Monday, October 24, 2011
The title of this article may or may not have anything to do with the article, but I liked it. It comes from a scene in the movie "Tommy Boy" after David Spade hits Chris Farley in the face with a 2X4. The clincher is that they are friends, or at least trying to be friends and they get in a fight. How often do we do similar things?
I am not saying that we get hit in the face by others, at least I hope that does not happen. Rather, we invest our time, energy, and emotions into a relationship and get the proverbial slap in the face...or we get burned. These very situations came to mind recently when a friend approached me and asked for my thoughts on professional burnout. Burnout is a mental state of exhaustion and can be observed by "emotional depletion and a loss of motivation and commitment" and are usually associated with job factors rather than biological reasons" (Schaufeli, DATE, p. 7). It leads to physical symptoms (fatigue, muscle tension, G.I. distress, etc.), absenteeism, and job turnover. It can also be affected by a lack of social support in the work place. It happens due to job stress that exceeds an individual's resources. It results ultimately in the professional demonstrating behaviors of cynicism, apathy, and rigidity in the workplace. Overall, it affects the professional's capacity to function, especially in the helping profession.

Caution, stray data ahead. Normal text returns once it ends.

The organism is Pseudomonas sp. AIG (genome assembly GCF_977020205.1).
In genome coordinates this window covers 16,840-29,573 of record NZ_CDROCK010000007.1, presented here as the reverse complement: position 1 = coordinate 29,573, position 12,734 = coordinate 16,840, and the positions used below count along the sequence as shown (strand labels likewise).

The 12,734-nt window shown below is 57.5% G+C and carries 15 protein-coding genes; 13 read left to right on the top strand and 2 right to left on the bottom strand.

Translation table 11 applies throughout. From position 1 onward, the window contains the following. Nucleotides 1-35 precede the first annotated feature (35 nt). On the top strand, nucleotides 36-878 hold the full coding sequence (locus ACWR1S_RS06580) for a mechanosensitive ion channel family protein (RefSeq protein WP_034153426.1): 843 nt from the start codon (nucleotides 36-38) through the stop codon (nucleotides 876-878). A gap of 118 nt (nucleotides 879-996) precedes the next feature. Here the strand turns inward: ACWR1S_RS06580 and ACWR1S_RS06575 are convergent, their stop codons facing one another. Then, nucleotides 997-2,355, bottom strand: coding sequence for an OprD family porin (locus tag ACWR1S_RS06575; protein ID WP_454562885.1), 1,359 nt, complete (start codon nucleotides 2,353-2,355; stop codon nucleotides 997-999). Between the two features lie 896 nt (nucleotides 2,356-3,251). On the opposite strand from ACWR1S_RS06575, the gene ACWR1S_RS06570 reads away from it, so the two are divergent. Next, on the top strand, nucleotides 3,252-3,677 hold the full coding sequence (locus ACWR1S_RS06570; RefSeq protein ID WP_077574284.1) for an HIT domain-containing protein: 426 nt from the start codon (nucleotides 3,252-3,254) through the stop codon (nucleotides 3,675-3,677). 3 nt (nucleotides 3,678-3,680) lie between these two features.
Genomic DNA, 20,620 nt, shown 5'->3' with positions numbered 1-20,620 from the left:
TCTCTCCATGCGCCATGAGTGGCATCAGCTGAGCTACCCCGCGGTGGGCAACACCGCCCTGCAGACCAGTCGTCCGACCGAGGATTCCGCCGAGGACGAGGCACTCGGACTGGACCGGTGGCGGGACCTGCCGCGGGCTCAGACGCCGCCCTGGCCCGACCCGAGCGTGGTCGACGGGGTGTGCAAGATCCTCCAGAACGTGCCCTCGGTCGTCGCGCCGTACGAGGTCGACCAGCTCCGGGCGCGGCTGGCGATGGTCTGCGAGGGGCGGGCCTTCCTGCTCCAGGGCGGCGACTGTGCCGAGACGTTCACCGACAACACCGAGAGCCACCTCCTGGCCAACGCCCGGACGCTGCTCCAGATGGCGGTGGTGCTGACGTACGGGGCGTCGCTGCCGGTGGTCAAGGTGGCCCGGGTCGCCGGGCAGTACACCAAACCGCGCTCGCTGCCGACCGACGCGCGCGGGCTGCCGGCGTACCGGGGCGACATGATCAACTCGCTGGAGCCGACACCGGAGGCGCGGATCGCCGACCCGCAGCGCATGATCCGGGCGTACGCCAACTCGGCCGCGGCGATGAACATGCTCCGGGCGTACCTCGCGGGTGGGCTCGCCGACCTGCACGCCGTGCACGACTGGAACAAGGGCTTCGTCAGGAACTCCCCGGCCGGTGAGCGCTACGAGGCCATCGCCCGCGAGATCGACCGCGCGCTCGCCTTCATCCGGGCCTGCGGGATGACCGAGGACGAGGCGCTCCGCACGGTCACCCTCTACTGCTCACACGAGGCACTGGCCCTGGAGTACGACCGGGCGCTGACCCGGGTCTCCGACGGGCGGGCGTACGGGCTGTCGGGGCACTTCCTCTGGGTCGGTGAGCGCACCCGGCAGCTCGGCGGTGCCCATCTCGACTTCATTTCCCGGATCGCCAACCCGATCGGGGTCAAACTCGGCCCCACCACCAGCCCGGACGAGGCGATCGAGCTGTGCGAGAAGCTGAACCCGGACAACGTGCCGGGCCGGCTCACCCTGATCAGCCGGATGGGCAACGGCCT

It is a tiring place to be. My friend described his situation and it sounded similar to the definitions above. I can relate as I have experienced "burnout" or "compassion fatigue" as they now call it. Trust in human beings is depleted, you question your own self-worth, etc. But, rather than go into a slow spiral into the abyss of burnout, I'd rather talk about how to work through it.
By definition, it relates to stress and one's own personal resources. Therefore, it stands to say that if the resources were not sufficient or failed, then they need to be looked at. It may require a break from the career field, if possible, the professional will need to seek their own help (i.e. counseling). One has to make self-care the priority, rather than work. Activities, recreation, reading a good book, exercise, setting goals and completing them, and many more are just some examples. I know with myself, I have had to rely on others for a time to pull out of the burnout. I have had to take a good look at my own belief system regarding my role as a professional, a father, a husband, a friend, etc. and see what beliefs were adding to the burnout. The results can be liberating, but the climb out is uncomfortable, yet possible. It is easy to get stuck in it and become a victim of it, but relying on a Higher Power (to use the AA verbage) or God can result in fostering a sense of hope. Most importantly, relying on close family and friends as a resource can be the difference between success and continued burnout.
I hope this helps!
The above reference comes from: